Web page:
International admissions recruitment moves online due to COVID-19

International recruitment of prospective students has to be done entirely online this semester due to COVID-19 travel restrictions and college safety procedures.

“September and October traditionally would be the time during which we are travelling for the fall,” said Senior Assistant Director of Admissions & Coordinator of International Recruitment Christopher Segur. “I was on the road for about eight weeks last September and October traveling to high schools to meet with counselors and students and going to different educational agencies and organizations. (I did) a lot of in-person networking and a handful of events working with members of the United States and different embassies as well.”

Segur notes that this semester is very different than he is accustomed to because, normally, he would have been abroad traveling to different countries.

“Last year, I travelled to 13 countries in September and October,” Segur said. “During the summer and again in November, there are two big conferences that I would typically attend as well. March also brings a shorter two-and-a-half to three week trip as well to visit countries where we receive a lot of applications from.”

The entire recruitment process for international students has become remote. Despite this, Segur said the transition was not as drastic for him.

“I do a lot of online events working with students so for me, the transition into the virtual world was not much of a transition; it has just meant more time (online),” Segur said. “It is certainly disappointing (being fully virtual) because I am a people person. I love meeting with counselors and students and I think Allegheny is a school where we take a very personalized approach — we want to get to know students and we want to know what they are all about. For us, a lot of (the admissions process) is about connecting.”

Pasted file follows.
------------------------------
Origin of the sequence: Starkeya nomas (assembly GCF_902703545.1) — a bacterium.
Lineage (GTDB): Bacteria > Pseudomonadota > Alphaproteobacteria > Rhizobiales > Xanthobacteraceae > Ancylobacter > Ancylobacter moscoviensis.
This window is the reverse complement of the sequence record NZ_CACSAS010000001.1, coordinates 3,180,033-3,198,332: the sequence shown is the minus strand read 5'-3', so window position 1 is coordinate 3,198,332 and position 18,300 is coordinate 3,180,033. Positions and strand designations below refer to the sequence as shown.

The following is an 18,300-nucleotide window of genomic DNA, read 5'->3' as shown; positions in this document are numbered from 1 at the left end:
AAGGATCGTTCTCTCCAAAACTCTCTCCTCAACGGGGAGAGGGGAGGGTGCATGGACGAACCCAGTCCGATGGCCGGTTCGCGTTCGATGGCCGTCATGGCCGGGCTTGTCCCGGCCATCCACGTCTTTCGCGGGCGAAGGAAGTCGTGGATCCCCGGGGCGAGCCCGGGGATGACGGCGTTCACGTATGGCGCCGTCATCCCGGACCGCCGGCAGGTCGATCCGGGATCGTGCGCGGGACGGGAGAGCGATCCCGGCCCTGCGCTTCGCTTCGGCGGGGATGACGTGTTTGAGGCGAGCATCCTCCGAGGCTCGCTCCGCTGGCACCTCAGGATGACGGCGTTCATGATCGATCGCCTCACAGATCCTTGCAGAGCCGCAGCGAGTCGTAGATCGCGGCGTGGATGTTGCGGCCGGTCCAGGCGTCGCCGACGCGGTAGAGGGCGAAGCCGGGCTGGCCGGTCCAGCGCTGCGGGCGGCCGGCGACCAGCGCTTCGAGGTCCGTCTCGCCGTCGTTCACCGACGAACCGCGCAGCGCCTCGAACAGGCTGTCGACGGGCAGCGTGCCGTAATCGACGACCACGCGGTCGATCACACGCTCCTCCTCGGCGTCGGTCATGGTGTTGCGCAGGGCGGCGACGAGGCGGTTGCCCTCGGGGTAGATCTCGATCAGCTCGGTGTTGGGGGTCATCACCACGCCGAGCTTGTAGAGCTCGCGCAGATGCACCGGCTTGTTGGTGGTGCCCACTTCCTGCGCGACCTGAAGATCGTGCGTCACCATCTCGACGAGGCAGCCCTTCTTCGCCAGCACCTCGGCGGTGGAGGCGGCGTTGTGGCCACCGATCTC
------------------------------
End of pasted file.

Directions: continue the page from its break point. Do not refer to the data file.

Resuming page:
International student Hanna Nguyen, ’23, recalls her connection with the admissions counselors at Allegheny as having been very influential in her decision to enroll at the college.

“I submitted my application at the end of January and ten days later, the international admissions counselor, (Segur), reached out to me,” Nguyen said. “He is the fastest counselor I have ever seen in my life. Allegheny was the first school that I received an acceptance letter from … He was very accessible; I was able to reach him any time that I had any questions. It was very easy to reach him, which was different from other schools where I had to wait a week or two for them to respond.”

Segur mentioned it may be difficult to connect virtually, but he has experience teaching students both in person and online so he feels comfortable establishing a connection with prospective students.

“I know that it can be a struggle to connect virtually,” Segur said. “I feel comfortable doing it because I spent probably seven years in a classroom teaching (students) so for me, whether I am in person or in front of a camera, I feel like I can access students to give them a sense of what (the college) is all about. In that sense it has just been ‘all right, I cannot be there in person so I have to do what I can virtually.’ ”

Despite changes to recruitment methods, Segur still feels that the college is able to connect with the prospective students even if it has to be done in a virtual setting.